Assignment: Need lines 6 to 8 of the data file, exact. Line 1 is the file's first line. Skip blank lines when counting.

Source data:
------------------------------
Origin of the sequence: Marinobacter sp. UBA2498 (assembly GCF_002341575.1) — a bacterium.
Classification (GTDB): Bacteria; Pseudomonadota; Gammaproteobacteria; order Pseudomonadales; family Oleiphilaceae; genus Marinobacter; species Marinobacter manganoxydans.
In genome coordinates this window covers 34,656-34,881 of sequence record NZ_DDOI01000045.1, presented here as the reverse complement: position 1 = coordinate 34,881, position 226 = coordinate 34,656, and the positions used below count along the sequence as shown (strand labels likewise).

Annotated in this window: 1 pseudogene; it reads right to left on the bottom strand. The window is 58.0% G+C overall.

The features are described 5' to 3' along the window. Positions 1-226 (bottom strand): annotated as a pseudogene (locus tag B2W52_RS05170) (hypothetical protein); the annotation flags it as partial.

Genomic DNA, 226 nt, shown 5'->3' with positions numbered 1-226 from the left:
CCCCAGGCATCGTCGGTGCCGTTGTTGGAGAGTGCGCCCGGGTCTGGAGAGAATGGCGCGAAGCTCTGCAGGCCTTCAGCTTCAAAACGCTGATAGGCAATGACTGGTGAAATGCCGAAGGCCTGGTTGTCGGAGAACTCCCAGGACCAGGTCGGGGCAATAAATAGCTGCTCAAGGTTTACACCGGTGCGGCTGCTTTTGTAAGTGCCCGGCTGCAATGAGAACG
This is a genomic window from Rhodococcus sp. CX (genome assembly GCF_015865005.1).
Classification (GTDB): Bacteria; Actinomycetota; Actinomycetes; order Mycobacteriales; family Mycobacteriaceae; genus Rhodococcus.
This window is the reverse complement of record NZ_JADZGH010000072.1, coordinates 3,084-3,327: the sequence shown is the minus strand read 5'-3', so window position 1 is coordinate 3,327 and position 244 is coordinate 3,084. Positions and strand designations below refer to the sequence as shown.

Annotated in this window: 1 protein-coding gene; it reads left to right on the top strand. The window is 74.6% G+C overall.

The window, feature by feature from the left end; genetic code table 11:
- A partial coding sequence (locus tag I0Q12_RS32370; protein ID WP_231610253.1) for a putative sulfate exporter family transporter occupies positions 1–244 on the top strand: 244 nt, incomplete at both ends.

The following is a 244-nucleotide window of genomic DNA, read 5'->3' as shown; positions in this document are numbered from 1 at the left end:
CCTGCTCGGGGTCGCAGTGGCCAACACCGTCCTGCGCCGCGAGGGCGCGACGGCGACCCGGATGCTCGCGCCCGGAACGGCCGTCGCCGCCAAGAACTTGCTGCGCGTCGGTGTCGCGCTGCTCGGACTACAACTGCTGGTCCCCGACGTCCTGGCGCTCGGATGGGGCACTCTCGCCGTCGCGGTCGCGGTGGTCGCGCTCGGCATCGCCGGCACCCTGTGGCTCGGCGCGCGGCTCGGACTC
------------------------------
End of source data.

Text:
Genomic DNA, 226 nt, shown 5'->3' with positions numbered 1-226 from the left:
CCCCAGGCATCGTCGGTGCCGTTGTTGGAGAGTGCGCCCGGGTCTGGAGAGAATGGCGCGAAGCTCTGCAGGCCTTCAGCTTCAAAACGCTGATAGGCAATGACTGGTGAAATGCCGAAGGCCTGGTTGTCGGAGAACTCCCAGGACCAGGTCGGGGCAATAAATAGCTGCTCAAGGTTTACACCGGTGCGGCTGCTTTTGTAAGTGCCCGGCTGCAATGAGAACG
This is a genomic window from Rhodococcus sp. CX (genome assembly GCF_015865005.1).